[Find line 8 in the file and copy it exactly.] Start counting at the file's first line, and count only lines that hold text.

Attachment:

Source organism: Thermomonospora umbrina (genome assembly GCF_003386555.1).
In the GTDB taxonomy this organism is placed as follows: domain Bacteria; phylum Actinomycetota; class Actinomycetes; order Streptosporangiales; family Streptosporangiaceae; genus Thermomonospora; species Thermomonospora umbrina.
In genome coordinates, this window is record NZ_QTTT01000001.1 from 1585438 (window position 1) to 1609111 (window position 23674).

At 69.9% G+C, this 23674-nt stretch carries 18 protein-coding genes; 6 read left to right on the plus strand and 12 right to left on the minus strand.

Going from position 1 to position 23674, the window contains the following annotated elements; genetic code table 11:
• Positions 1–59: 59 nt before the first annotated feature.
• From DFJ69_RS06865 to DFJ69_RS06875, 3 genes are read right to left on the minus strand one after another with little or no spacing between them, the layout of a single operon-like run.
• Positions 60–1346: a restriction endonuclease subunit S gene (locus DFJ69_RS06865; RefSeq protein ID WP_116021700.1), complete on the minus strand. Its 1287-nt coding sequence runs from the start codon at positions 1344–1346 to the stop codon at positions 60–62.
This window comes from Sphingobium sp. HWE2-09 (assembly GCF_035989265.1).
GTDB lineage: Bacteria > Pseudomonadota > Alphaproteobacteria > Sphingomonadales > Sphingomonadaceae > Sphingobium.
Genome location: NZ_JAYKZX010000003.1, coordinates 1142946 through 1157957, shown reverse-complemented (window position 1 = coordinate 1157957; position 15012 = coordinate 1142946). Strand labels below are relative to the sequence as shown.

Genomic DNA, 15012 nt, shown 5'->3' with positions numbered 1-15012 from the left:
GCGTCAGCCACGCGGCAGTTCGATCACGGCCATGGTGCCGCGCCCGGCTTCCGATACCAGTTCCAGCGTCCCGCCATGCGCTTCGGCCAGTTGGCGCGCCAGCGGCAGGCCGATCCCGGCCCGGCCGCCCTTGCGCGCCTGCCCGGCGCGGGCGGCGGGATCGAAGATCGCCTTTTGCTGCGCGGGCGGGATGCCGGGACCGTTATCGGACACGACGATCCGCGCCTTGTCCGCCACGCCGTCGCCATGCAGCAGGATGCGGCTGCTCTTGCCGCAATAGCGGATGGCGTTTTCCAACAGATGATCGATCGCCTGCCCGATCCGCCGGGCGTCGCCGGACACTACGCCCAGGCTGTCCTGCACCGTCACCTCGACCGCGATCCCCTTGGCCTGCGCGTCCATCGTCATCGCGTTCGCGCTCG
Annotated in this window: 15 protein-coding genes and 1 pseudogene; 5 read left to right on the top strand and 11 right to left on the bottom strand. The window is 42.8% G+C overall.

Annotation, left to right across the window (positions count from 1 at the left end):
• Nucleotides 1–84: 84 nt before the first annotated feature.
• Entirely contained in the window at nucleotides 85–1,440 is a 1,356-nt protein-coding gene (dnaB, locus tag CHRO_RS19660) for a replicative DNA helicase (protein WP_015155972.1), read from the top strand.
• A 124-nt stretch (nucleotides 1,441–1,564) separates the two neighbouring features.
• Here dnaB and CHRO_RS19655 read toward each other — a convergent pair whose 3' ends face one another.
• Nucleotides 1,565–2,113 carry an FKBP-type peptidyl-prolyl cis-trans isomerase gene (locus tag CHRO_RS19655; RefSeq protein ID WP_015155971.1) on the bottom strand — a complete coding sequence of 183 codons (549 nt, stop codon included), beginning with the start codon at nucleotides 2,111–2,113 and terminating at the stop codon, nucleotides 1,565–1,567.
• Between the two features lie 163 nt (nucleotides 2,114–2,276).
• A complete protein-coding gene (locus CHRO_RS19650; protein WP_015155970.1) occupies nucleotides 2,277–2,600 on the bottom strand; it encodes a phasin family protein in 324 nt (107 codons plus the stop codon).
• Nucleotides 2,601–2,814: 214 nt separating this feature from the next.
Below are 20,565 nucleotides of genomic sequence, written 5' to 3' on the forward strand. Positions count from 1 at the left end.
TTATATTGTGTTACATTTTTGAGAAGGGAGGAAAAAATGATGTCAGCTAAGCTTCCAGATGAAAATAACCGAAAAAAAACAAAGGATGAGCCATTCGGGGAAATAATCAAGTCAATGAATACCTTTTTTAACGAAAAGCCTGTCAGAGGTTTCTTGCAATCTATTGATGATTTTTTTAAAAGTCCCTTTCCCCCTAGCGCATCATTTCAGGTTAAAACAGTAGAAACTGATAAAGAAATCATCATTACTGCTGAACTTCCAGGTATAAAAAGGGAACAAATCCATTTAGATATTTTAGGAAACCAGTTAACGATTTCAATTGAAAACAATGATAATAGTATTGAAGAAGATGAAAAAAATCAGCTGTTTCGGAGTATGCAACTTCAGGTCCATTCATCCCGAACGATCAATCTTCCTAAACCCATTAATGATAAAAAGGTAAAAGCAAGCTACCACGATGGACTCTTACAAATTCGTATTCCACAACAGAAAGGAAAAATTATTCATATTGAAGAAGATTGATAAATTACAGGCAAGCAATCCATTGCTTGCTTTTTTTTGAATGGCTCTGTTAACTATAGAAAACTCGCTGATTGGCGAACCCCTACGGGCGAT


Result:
• Positions 60–1346: a restriction endonuclease subunit S gene (locus DFJ69_RS06865; RefSeq protein ID WP_116021700.1), complete on the minus strand. Its 1287-nt coding sequence runs from the start codon at positions 1344–1346 to the stop codon at positions 60–62.